Walter Cronkite
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Comment #6 posted by FoM on February 23, 2006 at 18:04:29 PT
I do believe he endorses the DPA. 
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Comment #5 posted by Had Enough on February 23, 2006 at 18:02:10 PT
Lots of People Talking
""For me, it was disturbing that the local radio station was running advertising that is counter to what the public and our community stand for..." Reed said."Spokesman for the community??? Does his community know what this guy is saying???
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Comment #4 posted by siege on February 23, 2006 at 17:39:36 PT
Walter Cronkite
Sincerely,Walter Cronkite Signature
Walter CronkiteP.S. Why does this reporter support the Drug Policy Alliance? Because they perform a service I value highly: When no one else will, they tell it the way it is, and they do so on one of the most important but least discussed issues in America today.Just as they did in Vietnam three decades ago, politicians know the War on Drugs is a failure that is ruining lives. Please help the Drug Policy Alliance tell the truth about the war on drugs - and get our nation on the path toward a sensible drug policy.
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Comment #3 posted by siege on February 23, 2006 at 17:15:26 PT
  Family save radio and Tv.
they have 1200 radio stations across the U S A... They said it was with in there rights not too run public service announcements about MMJ. Chattanooga Tn. 
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Comment #2 posted by museman on February 23, 2006 at 15:16:20 PT
Is pretty much whatever the elite power monger say it is. Wasn't that always a core issue of the constitutionality of prohibition is that there was no defence at all until enough documented proof of marijuana's medicinal qualities had accumulated?This a perfect example of how power corrupts. Advocating any kind of political initiative is still the people's right though this mokey-based regime has done all it could to wipe out 'right, and turn it into 'priviledge.' Priviledge, in case anyone is confused (unlikely but possible) is something that has a price, no liberty or freedom, just wealth and status, propriety and power.Hey America! Quit letting those moron loud mouths keep pushing us around! Stop war, stop prejudice, stop incriminating human behavior, and start behaving like some kind of humanity.Let my friends out of your medieval injustice system. Park your Cadillacs, get out and breathe the foul air that you deny is poisoning us. Look up at the wonder that you cannot see for the lights of your Babylon. Walk off the road and take off your shoes, touch the Earth, remember who and what you are, if you do not know now's a good time to find out.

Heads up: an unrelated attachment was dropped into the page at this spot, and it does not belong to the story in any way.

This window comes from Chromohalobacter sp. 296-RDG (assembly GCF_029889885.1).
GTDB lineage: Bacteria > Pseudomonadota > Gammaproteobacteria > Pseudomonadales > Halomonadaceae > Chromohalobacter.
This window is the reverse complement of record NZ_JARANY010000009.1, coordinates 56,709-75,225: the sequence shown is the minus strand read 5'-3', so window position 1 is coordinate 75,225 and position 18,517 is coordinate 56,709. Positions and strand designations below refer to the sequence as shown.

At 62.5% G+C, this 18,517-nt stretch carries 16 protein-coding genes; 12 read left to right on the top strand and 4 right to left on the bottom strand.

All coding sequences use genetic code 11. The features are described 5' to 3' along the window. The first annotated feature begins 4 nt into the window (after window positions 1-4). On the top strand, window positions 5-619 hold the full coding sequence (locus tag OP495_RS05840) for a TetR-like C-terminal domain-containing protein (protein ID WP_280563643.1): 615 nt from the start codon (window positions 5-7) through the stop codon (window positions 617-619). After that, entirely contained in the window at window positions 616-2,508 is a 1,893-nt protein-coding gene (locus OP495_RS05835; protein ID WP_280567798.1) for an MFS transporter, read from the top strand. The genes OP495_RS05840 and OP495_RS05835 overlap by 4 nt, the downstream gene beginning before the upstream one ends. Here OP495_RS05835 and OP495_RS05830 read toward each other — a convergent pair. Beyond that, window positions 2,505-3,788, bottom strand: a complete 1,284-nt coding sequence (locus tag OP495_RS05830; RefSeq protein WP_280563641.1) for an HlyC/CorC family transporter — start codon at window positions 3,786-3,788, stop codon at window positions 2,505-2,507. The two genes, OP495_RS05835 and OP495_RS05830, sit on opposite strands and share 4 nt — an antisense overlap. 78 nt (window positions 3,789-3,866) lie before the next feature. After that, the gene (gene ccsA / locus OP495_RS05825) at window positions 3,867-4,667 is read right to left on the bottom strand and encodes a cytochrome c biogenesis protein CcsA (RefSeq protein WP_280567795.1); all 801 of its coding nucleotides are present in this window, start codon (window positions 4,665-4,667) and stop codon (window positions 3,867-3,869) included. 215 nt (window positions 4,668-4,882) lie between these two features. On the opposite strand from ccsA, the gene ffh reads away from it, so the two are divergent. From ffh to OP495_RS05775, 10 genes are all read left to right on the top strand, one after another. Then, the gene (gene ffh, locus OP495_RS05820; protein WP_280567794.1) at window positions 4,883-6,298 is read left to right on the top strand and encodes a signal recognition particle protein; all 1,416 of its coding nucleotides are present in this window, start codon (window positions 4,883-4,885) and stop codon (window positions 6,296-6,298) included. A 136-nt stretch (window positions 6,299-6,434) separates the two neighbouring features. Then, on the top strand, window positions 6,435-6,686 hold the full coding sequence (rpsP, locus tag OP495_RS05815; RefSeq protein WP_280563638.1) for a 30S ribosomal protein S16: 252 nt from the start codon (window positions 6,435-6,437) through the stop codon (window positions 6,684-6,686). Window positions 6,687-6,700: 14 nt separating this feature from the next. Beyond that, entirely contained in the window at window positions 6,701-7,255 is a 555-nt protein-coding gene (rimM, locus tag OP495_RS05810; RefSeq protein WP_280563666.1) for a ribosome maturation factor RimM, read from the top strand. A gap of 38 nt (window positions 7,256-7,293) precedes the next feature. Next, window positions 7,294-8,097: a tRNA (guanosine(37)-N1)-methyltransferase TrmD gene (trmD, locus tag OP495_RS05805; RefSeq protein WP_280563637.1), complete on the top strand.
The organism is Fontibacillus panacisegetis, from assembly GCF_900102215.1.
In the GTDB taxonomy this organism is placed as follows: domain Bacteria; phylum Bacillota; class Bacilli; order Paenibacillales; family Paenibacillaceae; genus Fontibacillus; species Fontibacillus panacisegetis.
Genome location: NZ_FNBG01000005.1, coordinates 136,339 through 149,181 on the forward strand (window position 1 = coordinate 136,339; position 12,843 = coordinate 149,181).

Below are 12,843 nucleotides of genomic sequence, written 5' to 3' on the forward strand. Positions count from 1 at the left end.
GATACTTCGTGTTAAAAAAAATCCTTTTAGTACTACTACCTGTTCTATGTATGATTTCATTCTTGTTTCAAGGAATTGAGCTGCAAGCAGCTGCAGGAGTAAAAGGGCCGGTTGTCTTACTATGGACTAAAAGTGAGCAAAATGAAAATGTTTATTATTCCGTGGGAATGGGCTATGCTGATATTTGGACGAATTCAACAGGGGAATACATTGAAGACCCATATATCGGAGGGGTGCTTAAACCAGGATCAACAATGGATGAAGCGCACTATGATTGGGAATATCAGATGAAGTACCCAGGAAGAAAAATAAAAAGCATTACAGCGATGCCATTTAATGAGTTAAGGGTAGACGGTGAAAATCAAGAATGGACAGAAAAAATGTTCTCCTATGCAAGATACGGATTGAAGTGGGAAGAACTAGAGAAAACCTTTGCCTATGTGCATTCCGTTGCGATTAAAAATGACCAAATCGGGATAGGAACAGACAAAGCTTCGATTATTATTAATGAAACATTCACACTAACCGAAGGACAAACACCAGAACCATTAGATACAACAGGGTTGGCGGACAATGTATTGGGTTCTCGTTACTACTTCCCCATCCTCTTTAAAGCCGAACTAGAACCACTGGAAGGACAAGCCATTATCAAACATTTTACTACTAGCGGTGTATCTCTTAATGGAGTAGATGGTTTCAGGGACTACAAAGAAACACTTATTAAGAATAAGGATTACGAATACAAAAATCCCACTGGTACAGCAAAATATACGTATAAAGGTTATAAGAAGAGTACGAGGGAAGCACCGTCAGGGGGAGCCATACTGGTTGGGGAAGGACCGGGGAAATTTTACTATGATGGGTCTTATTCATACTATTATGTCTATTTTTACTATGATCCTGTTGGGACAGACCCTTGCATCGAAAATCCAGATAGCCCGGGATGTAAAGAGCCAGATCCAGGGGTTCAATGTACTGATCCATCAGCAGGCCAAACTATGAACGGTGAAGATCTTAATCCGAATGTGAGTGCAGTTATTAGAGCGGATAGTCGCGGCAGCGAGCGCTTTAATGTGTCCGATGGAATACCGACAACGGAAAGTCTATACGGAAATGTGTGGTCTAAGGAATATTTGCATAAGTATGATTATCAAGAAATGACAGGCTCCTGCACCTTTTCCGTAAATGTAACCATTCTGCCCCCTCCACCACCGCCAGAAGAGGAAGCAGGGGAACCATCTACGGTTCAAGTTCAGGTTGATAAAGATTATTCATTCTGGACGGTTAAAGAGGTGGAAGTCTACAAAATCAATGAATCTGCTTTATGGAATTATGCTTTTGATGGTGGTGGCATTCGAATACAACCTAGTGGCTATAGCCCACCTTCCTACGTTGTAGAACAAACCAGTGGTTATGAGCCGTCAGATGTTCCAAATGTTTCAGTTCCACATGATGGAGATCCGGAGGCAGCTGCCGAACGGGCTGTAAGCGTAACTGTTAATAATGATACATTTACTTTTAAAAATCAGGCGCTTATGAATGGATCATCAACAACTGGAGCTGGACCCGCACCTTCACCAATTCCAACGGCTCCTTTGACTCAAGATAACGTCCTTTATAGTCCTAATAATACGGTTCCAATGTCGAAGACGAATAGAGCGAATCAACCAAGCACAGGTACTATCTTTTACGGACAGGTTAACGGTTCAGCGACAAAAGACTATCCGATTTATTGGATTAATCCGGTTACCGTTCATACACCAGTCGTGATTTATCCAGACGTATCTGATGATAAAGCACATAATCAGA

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Comment #1 posted by whig on February 23, 2006 at 15:00:51 PT
Advocacy ads
It's incredibly common for advocacy groups to advertise for or against legislation -- a change of law. There's nothing whatsoever illegal about the advocacy.If the ads in question were encouraging people to break the law, that's one thing. But if they were encouraging people to "contact their representatives" and change the law, it's straight up constitutionally protected first amendment speech.